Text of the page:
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Peach 'Tropic Snow'

Prunus persica

Family: Rosaceae (ro-ZAY-see-ee) (Info)
Genus: Prunus (PROO-nus) (Info)
Species: persica (PER-see-kuh) (Info)
Cultivar: Tropic Snow
» View all varieties of Peaches


Edible Fruits and Nuts



10-12 ft. (3-3.6 m)

12-15 ft. (3.6-4.7 m)

15-20 ft. (4.7-6 m)


15-20 ft. (4.7-6 m)


USDA Zone 8b: to -9.4 C (15 F)

USDA Zone 9a: to -6.6 C (20 F)

USDA Zone 9b: to -3.8 C (25 F)

USDA Zone 10a: to -1.1 C (30 F)

Sun Exposure:

Full Sun

Bloom Color:

Pale Pink


Bloom Time:

Late Winter/Early Spring

Mid Winter





Good Fall Color

Other details:

Unknown - Tell us

Soil pH requirements:

6.1 to 6.5 (mildly acidic)

6.6 to 7.5 (neutral)

7.6 to 7.8 (mildly alkaline)

Patent Information:

Unknown - Tell us

Propagation Methods:

By grafting

By budding

By air layering

Seed Collecting:

N/A: plant does not set seed, flowers are sterile, or plants will not come true from seed

Foliage Color:

Unknown - Tell us

Bloom Characteristics:

This plant is attractive to bees, butterflies and/or birds

Water Requirements:

Average Water Needs; Water regularly; do not overwater

Requires consistently moist soil; do not let dry out between waterings

Where to Grow:

Suitable for growing in containers


This plant has been said to grow in the following regions:

El Sobrante, California

Rialto, California

Vista, California

Westminster, California

Yorba Linda, California

Bradley, Florida

Jacksonville, Florida

Kissimmee, Florida

Spring Hill, Florida

Thonotosassa, Florida

Kailua, Hawaii

La Feria, Texas

Needville, Texas

Richmond, Texas

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Gardeners' Notes:


On Feb 26, 2016, YLcalif from Yorba Linda, CA wrote:

Tropic Snow was my first experience with growing peach trees. The tree was planted in 2010 and it produced very little fruit the first four years. It was planted on the SW side of a steep slope with sandy alkaline soil and full sun exposure. Our area is similar to desert conditions.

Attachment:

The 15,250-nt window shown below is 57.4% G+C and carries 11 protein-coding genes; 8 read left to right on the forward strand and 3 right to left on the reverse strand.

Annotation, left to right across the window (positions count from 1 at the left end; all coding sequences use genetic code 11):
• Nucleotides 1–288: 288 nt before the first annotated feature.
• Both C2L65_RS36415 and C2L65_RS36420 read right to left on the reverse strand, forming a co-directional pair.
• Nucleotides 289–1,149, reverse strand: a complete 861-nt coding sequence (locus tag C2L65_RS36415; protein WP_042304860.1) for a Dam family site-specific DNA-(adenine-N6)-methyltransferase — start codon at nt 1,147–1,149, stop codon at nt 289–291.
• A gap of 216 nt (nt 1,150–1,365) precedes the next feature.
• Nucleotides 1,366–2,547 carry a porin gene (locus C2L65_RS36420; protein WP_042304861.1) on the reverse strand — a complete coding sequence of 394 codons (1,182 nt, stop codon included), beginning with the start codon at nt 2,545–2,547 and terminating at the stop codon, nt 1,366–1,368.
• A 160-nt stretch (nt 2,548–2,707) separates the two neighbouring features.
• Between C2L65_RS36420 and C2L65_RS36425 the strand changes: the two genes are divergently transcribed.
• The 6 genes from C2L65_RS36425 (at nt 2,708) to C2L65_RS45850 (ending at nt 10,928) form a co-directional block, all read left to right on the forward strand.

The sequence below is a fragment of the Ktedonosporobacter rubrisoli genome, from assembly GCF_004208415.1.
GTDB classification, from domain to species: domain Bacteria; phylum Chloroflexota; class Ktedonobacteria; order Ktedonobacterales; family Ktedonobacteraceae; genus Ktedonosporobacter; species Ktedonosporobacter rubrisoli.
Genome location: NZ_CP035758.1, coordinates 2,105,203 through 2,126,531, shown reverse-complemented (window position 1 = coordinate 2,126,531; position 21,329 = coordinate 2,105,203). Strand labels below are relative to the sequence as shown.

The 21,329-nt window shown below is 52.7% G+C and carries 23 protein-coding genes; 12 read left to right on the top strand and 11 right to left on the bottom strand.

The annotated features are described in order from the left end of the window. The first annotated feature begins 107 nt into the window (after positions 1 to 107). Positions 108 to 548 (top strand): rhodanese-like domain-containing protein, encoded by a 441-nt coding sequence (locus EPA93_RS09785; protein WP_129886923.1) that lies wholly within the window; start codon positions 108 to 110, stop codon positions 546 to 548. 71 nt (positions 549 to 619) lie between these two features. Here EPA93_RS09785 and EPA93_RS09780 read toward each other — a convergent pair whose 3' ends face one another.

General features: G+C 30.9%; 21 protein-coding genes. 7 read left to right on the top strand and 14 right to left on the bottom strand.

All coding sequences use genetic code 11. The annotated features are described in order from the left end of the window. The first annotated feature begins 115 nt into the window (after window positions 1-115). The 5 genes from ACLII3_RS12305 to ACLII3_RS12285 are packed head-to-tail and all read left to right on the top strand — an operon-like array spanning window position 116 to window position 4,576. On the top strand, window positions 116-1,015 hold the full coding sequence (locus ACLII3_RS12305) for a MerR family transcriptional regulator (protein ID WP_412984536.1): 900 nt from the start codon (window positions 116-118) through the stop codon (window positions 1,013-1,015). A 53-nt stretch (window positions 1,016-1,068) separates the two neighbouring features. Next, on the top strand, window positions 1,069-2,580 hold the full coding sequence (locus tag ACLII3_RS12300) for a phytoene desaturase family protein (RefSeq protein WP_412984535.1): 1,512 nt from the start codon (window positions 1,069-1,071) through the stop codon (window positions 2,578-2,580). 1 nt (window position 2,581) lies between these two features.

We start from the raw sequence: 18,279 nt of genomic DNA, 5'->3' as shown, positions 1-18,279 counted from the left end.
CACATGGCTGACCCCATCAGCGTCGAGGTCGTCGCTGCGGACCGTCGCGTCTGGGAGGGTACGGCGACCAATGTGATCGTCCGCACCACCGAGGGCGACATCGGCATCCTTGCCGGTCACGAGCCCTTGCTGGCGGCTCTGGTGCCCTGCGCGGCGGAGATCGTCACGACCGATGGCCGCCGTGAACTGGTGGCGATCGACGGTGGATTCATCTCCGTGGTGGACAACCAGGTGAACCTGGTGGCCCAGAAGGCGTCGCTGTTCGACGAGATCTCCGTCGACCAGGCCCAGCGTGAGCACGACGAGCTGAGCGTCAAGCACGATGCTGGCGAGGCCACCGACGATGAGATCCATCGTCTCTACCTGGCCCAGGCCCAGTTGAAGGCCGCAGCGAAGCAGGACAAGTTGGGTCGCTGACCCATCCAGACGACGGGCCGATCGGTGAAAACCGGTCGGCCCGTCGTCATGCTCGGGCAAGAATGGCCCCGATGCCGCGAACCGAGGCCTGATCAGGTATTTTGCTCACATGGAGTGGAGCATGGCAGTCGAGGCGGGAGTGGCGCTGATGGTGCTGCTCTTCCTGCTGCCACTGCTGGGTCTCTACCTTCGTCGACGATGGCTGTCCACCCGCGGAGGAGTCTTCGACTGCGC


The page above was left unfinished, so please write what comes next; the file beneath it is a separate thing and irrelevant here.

Apparently, the tree needed time to settle in.
In the fifth year after planting, the tree provided an abundant crop of delicious peaches.

The tree is given about 1 cup of organic fertilizer plus 1/2 C of zinc/sulfur (to bring down alkalinity of our soil) during the spring.


On Jun 7, 2011, girlbug2 from Westminster, CA wrote:

Of the six low chill peach varieties I have tried, Tropic Snow outperforms them all. In many ways it is the ideal peach: nice spring display of light pink blossoms, heavy fruit set, not susceptible to most diseases except peach leaf curl, and the fruit deserves a special mention. They tend to be on the medium/small side, pretty,rounded, pale colored with a soft peachy pink blush and sometimes faint greenish coloring on the skin even when ripe. The flesh is white, smooth, aromatic and very juicy.

Tropic Snow peaches are consistently sweet even when ripening in our cooler May and June weather which tends to stay in the upper sixties or low seventies. Normally, white peaches aren't my thing as I tend to prefer the higher acid ratio of yellow peaches, but Tropic Snow gets just ... read more


On Jan 26, 2009, vossner from Richmond, TX (Zone 9a) wrote:

Requires only 200 chill hours, so perfect for Houston area. Beautiful flowers are reason enough to grow this peach, but the fruit is outstanding too. As people in my area become aware of this cultivar, is becoming harder to get because of high demand.


On Apr 21, 2005, Kameha from Kissimmee, FL (Zone 9b) wrote:

What can I not say about this beautiful tree? I missed peaches after I moved to Florida and discovered that there are tropical low-chill peaches for growing in Central and Southern Florida...and I bought this variety and I've been happy with it since!

I'd grow it just for its spring flowers let alone the delicious fruit it provides. The flowers are just as beautiful as almond (its cousin) blossoms. Mine bloom in late january through february but farther north they'd bloom later and farther south they'd bloom sooner. The flowers are self pollinating so you only need one tree. They are a low-chill peach, requiring only 200 hours to break dormancy. People grow them even in frost-free south Florida!

The peaches ripen mid-may here and they are a deliciously... read more